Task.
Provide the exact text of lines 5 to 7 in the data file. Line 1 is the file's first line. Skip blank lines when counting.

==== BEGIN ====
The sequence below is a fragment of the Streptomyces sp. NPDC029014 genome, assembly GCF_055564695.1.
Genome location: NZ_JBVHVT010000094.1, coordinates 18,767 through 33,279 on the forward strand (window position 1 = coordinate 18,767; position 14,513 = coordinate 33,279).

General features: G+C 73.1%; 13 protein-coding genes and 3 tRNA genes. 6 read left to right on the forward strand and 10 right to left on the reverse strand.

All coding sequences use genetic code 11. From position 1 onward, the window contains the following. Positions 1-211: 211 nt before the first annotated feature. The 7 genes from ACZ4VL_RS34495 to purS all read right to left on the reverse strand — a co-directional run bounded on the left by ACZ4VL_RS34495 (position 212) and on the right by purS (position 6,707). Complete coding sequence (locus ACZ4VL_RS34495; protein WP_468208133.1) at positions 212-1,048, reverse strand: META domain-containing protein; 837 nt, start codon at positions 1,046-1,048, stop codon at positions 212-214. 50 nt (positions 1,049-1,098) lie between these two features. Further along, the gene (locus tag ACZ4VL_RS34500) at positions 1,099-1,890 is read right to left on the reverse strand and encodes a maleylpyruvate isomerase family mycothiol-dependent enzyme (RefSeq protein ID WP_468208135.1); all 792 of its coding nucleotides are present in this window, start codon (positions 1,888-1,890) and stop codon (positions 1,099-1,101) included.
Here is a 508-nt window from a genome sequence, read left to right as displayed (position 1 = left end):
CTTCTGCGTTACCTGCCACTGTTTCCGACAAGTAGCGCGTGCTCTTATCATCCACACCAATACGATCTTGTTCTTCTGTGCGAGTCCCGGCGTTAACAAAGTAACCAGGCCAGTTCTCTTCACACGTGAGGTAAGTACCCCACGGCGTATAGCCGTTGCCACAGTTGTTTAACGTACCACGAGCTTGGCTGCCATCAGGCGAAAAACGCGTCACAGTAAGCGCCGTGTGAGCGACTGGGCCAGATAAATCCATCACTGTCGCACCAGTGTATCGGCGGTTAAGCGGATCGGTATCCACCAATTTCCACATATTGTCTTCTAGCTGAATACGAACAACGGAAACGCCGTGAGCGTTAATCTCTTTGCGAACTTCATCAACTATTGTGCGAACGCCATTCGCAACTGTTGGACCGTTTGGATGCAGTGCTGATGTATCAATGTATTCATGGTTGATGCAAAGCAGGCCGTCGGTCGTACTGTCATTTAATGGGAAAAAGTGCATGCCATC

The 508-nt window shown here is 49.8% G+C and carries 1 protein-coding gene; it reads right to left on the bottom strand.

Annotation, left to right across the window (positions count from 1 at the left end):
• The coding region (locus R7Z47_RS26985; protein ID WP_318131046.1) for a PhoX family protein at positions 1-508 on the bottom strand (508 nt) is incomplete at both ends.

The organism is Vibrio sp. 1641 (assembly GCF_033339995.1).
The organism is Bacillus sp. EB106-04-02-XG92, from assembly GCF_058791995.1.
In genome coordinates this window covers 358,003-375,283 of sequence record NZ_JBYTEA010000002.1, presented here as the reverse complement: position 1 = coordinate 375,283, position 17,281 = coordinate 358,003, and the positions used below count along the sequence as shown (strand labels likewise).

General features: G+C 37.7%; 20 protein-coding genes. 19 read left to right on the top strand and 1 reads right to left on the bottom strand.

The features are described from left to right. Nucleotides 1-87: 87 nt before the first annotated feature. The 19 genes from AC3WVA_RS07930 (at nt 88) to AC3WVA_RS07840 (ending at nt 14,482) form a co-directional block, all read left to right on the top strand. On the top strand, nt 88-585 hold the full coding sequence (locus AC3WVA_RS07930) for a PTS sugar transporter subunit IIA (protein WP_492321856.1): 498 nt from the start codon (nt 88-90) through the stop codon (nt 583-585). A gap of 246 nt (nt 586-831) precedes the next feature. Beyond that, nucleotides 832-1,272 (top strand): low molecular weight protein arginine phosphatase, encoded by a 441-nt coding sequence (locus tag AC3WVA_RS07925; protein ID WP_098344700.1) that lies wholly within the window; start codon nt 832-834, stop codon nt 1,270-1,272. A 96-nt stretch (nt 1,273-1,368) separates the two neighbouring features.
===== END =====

Here is a 508-nt window from a genome sequence, read left to right as displayed (position 1 = left end):
CTTCTGCGTTACCTGCCACTGTTTCCGACAAGTAGCGCGTGCTCTTATCATCCACACCAATACGATCTTGTTCTTCTGTGCGAGTCCCGGCGTTAACAAAGTAACCAGGCCAGTTCTCTTCACACGTGAGGTAAGTACCCCACGGCGTATAGCCGTTGCCACAGTTGTTTAACGTACCACGAGCTTGGCTGCCATCAGGCGAAAAACGCGTCACAGTAAGCGCCGTGTGAGCGACTGGGCCAGATAAATCCATCACTGTCGCACCAGTGTATCGGCGGTTAAGCGGATCGGTATCCACCAATTTCCACATATTGTCTTCTAGCTGAATACGAACAACGGAAACGCCGTGAGCGTTAATCTCTTTGCGAACTTCATCAACTATTGTGCGAACGCCATTCGCAACTGTTGGACCGTTTGGATGCAGTGCTGATGTATCAATGTATTCATGGTTGATGCAAAGCAGGCCGTCGGTCGTACTGTCATTTAATGGGAAAAAGTGCATGCCATC

The 508-nt window shown here is 49.8% G+C and carries 1 protein-coding gene; it reads right to left on the bottom strand.